HELENA — Mallory Arbizzani’s body hasn’t played nicely this season.

The Carroll College senior volleyball player injured her ankle early in the season and has been hampered during the year. Now, as the Saints hope to make a run through the Frontier Conference Volleyball Tournament that begins Friday, she’s managing the pain and the Saints are gelling.

At the Butte Invitational in September, Arbizzani anticipated her setter coming one way, and her teammate moved the other. Arbizzani jumped and landed with her foot falling and rolling off her teammate’s, straining tendons in the foot.

The crash to the floor kept her out of play for week and then put her in a boot. As the team traveled to Nebraska, Arbizzani returned to the court and twisted the same foot again. That meant more healing and wearing the boot during everyday activities. She could still play, but she needed the aid of the boot to move around otherwise.

This rhythm – playing and coddling the foot – took its toll on her hips, shifting them out of place. The 6-foot-3 middle hitter couldn’t catch a break. With her hips misaligned, her back absorbed of the shock from jumping. The back pain created a noticeable change in her game.

Arbizzani and coach Moe Boyle thought she had healed later in the season when the player had a particularly sharp practice. A chiropractor had reset her hips that day, providing temporary relief and mobility, but not correcting the problem.

“I can move!” Arbizzani remembers thinking.

It’s just the way this season will go for Arbizzani, playing with some back pain, though she vows it is minor now.

“I don’t have much pain except when I’m sitting,” she said. “The impact of jumping and landing over and over… That’s when it starts to get sore. By the end of the match, I’m feeling it.”

It’s rare to find a silver lining in an injury, but Arbizzani and the Saints have. It’s brought Arbizzani’s uncle, Dustin Schopfer, to the bench. Arbizzani wore a boot during one of the team’s games after her first spill and she invited Schopher to sit by her. The Saints won that game, and the ever-superstitious Boyle said “now he has to be here at all our games.”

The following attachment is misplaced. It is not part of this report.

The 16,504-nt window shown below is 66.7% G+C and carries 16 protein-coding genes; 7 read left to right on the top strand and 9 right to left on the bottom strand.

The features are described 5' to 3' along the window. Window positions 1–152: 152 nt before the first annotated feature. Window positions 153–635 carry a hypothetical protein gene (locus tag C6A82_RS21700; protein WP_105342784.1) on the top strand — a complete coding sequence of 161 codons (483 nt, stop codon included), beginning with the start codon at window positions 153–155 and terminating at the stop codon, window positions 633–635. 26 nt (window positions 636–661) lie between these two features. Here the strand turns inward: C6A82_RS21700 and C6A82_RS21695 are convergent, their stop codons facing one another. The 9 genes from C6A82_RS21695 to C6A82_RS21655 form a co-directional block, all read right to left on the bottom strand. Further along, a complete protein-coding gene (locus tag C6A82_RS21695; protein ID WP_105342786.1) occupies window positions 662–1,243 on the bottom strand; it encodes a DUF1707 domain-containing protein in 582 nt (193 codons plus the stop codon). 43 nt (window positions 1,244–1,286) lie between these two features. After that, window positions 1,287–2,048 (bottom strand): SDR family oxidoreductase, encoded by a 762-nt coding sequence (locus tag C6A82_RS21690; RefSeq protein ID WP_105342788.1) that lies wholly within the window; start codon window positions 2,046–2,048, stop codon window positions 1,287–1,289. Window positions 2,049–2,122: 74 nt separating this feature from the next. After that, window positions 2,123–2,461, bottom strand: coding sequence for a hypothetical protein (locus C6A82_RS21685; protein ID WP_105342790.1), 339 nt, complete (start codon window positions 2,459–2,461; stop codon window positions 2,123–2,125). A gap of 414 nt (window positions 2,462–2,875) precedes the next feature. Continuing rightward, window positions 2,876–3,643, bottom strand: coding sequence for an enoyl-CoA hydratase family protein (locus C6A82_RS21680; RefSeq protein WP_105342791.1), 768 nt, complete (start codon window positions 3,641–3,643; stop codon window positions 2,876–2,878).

“He’s our little good luck charm,” Arbizzani said.

If you look, you’ll see Schopfer, 46, among the Carroll College coaches on the bench. He’s a charming special-needs fellow. He also believes he’s the Saints biggest fan. While his niece stands quite a bit taller than him, Schopher, though a bit shy around new faces, certainly knows how to don the purple and gold.

A pair of purple, gold and white Van’s were custom-made by the team’s manager for Schopfer. On the back of them reads “Super” on the left heel and “Fan” on the right. Schopher wears those and other Saints garb on most days.

More than a good luck charm, Schopher has inspired Arbizzani to pursue her major at Carroll College: elementary education with a minor in special education. She wants to teach special ed in Helena after graduation.

“He’s the main reason I want to do it,” Arbizzani said. “I feel like a lot of kids in that field don’t get the attention they deserve because so many people are hesitant in teaching. I’m not afraid.”

When Arbizzani is on the court, she plays with a fiery passion. Screaming and yelling in jubilation when the Saints flow, she’s arguably the loudest Saint on the court. Away from the game, and especially when her and Schopher josh each other, Arbizzani shows her lighter side.

“She’s extremely kind and soft hearted person,” Boyle said. “She’s really, really sarcastic sometimes. She’s funny. She’s got a great sense of humor.”

Boyle has seen Arbizzani grow from the walk-on out of Billings Skyview into a starter for the Saints. She’s also taught Arbizzani in the classroom and seen her perfectionist tendencies carryover from the court.

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“I know she had a ton of potential,” Boyle said of Arbizzani coming to Carroll. “She was capable of getting to where she could be a dominant force at the net. When she first came in, being extremely raw in the front row, she didn’t hit the ball very much. She threw it and pushed it and tipped it. In this league you can’t get by with that.”

Arbizzani worked to become a powerful middle hitter, transforming into one of the biggest forces this season. Entering the conference tournament, Arbizzani has a .244 hitting percentage, with 104 kills and 42 blocks. As she’s put together a strong season, she’s done so with her family in tow.

Arbizzani and her family, including Schopher, relocated from Billings to Helena. Arbizzani’s older brother Chandler plays football for the Saints. Their older brother, Corbin, graduated from Carroll with a degree in biology and is pursuing medical school. The Arbizzanis all attending Carroll means Schopher hangs with the football team and the volleyball team.

“He likes interrupting film sessions,” Arbizzani joked.

Just as Schopher enjoys being close with his nephew and niece and the Saints, the Carroll volleyball team had to find a way to bond to become its best self.

As the Saints took a hard look at themselves at the midpoint of the season, they realized they find a way to be comfortable with each other on the court, critiquing each other in real time as necessary. It led to six-game winning streak and a run to becoming the No. 3 team in the Frontier.

“Props to coach for making us do that,” Arbizzani said. “We didn’t think it was that. Once we started doing that. It was the relationships. You can notice it when we play now.”

Those relationships will continue to be important for the Saints. They’ve always been important for Arbizzani.

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